Dr. Martin Luther King Jr. wrote a very empowering speech in August 28, 1963 and an informative letter in the margins of a newspaper on April 16, 1963. Dr. King took his time to speak out for every African Americans rights, that made him known as the leader of the Civil Rights Movement. The speech that Dr. Martin Luther King Jr wrote “I have a Dream” gives a pathos feel, building ups emotions towards real equality for each and every person, and not just separate, but equal living conditions. It also gives a logos appeal. The speech also called for Civil and Economic Rights. The “Letter from Birmingham Jail” that Dr. King wrote was to create a logos appeal and pathos appeal as well. It defends the strategy of nonviolent resistance as he writes his letter to his fellow clergymen.
In the “letter from Birmingham Jail” by Dr. Martin Luther King Jr., he uses pathos, logos and rhetorical devices such as imagery, sarcasm and biblical allusions to show how his work of nonviolent protests are smart and how Birmingham has violated their civil rights. He expresses himself in his letter by explaining why he can not wait any longer because of the countless murders, the unsolved bombing, lynching, and violence towards the black community. MLK Jr. came across a statement which was a call for unity by eight Clergymen while being in the Birmingham city jail because of him not having a license to protest. In response to the eight Clergymen, Dr. king decided to write a historical letter letting them know that freedom was not an option because of the false promise and the continued violence. The letter is written to inform the people who are against, neutral and with segregation that it is time to take action and prove to the clergymen why he will stand up for what is right.
Summary of “Letter from Birmingham Jail” In his “Letter from Birmingham Jail,” Martin Luther King Jr. writes about the issue of waiting for justice and God given rights for African Americans, the need for a good faith negotiation quickly, and using the strategy of a non-violent campaign and protest to achieve it all. His initial reasoning for writing these letters was to answer the sincere criticism he had received from a fellow clergymen in hopes to bring about a negotiation of peace. Dr. King hoped to shed light on the reasoning be hide the protesting and explain why the protesting needed to take place and at such an “untimely” time. He also yearned to shed light on the racism that had engulfed the nation and the ugly record of brutality that African Americans had suffered in the past and at that moment currently.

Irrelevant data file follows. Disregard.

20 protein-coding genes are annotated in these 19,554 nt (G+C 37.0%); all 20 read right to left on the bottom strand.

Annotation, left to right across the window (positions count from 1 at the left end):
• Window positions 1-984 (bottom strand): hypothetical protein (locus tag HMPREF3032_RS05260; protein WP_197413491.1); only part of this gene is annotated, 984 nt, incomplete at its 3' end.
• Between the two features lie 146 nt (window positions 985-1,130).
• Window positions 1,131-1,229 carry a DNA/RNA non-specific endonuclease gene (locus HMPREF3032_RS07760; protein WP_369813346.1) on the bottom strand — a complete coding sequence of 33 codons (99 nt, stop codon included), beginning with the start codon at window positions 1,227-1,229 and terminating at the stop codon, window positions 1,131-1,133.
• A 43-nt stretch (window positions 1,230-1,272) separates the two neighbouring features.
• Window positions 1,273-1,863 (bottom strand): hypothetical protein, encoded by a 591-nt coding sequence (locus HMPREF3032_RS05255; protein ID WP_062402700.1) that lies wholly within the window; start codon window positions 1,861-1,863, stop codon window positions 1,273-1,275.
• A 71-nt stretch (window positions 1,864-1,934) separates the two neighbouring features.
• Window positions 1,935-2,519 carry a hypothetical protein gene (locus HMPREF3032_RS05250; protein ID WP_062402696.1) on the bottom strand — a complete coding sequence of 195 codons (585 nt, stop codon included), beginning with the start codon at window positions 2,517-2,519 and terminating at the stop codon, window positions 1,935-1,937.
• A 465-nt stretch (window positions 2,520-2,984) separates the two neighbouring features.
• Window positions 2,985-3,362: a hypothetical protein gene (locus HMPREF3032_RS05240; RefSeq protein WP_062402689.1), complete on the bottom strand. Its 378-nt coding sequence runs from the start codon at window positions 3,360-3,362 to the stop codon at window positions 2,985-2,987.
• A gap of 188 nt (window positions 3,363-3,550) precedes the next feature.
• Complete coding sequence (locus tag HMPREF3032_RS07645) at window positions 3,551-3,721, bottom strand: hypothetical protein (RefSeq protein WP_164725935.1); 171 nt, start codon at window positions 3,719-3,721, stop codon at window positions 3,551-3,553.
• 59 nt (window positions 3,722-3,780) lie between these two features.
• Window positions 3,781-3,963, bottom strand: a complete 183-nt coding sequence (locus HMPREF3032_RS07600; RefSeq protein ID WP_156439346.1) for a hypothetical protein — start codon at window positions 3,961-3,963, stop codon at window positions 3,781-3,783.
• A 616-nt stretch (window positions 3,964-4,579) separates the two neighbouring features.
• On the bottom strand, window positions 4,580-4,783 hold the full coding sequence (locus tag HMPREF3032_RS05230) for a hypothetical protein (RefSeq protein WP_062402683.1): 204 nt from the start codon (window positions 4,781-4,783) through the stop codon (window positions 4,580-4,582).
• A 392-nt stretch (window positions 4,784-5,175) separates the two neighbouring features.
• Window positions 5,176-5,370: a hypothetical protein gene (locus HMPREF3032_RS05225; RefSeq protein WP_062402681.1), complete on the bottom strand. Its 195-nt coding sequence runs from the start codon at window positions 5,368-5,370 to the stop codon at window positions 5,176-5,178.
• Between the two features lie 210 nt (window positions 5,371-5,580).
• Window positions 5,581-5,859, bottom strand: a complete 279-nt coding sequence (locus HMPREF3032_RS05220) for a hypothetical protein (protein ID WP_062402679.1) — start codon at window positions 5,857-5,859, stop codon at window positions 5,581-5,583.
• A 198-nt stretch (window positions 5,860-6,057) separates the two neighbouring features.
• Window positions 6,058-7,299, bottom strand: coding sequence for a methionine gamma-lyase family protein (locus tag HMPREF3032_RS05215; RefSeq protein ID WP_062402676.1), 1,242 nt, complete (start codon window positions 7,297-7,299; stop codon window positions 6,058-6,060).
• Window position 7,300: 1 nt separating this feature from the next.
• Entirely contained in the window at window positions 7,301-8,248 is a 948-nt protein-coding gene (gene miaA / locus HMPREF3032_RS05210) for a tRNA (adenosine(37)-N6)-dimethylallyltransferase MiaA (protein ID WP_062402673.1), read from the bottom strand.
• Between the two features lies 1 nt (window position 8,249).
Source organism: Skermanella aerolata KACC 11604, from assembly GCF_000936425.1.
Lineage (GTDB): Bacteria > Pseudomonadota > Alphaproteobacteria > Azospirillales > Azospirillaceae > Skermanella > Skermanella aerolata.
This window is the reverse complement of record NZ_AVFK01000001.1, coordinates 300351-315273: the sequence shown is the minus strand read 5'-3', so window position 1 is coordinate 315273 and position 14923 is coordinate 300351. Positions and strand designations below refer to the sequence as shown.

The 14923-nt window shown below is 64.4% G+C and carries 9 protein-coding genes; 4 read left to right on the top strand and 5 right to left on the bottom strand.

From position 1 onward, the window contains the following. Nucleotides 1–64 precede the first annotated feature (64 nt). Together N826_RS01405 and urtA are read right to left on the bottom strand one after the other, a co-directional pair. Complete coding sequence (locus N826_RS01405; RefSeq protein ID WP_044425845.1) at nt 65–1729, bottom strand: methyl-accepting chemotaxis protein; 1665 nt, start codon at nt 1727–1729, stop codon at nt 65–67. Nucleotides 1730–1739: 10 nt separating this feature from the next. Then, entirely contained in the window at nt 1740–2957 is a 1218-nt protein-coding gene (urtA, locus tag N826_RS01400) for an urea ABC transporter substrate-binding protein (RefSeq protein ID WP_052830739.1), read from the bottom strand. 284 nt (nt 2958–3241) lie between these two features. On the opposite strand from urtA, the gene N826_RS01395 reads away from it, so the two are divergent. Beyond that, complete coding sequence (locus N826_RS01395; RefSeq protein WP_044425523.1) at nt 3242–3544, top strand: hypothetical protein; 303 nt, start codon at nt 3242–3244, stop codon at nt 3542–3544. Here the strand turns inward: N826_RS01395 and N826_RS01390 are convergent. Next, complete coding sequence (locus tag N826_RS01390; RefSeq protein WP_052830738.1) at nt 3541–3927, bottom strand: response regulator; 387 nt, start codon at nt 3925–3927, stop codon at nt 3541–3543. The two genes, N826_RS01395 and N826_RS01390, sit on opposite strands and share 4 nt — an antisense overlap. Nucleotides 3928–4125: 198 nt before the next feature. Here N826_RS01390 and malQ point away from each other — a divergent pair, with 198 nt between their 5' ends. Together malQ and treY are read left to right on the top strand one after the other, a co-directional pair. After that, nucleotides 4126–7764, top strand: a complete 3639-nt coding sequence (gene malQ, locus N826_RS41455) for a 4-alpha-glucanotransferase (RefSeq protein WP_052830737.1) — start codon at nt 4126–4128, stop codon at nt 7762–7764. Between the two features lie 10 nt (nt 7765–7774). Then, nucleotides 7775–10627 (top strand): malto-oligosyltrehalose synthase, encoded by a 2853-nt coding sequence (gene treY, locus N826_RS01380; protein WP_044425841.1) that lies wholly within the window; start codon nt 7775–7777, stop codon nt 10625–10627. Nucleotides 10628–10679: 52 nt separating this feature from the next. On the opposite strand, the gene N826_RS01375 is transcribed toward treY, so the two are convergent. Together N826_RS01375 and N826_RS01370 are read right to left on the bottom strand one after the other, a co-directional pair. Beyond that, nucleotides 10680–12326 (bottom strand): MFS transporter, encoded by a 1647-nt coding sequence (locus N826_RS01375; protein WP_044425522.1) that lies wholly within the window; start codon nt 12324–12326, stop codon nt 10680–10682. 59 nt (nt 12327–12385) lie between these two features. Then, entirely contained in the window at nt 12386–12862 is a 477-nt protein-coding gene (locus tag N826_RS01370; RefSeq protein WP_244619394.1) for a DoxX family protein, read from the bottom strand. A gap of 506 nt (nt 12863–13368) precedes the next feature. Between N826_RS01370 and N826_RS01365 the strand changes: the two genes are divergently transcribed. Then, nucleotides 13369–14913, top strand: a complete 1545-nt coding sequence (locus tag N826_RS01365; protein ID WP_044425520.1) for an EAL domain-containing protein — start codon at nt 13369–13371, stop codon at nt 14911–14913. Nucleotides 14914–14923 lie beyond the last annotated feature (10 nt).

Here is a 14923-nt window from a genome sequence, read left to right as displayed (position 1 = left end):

In A letter from Birmingham jail, Martin Luther King Jr writes to the clergy men and his supporters as “A Call for Unity”. King had been put under arrest from partaking in a peaceful march against segregation on property that he did not have permission to be marching on. In the 1960’s segregation laws and policies were under the Jim Crow regulations; separate racial schools, colored-only bathrooms, separate places for the colored to eat and they would have to sit in the back of the bus. The letter King wrote was critical because he reaches out to the Clergymen from Birmingham Prison and uses the rhetorical appeal of his own character to establish his credibility on the subject of racial discrimination and injustice.
Dr. King’s “Letter from Birmingham Jail”: Just and Unjust Laws Martin Luther King’s “Letter from Birmingham Jail” is a letter to eight white clergymen while he’s sitting in a jail cell, the result of a protest in Birmingham, Alabama that King, a Georgian, traveled to attend. Due to the criticisms of the clergymen, he commences his letter by explaining why he needed to come to Birmingham. King states that he was there for a multitude of reasons, the first being that he had organizational ties to Birmingham, the second being that he was there because there was injustice in Birmingham. He states that as a citizen of America, injustice in Birmingham is not removed from justice anywhere else because everything is interrelated, and that injustice
Martin Luther King’s Letter from Birmingham Jail addresses his fellow clergymen and others who critiqued him for his actions during this time. The clergymen along with others are addressed in an assertive tone allowing them to fully understand why his actions are justified. Throughout the letter critics are disproved through King’s effective use of diction and selection of detail.
Letter From Birmingham Jail: Ethos, Pathos, Logos. History in the past provided us with many former activists such as Rosa Parks, Ruby Bridges, Bayard Rustin, and Martin Luther King Jr. As a well known activist, Martin Luther King Jr. wrote the “Letter From Birmingham Jail”.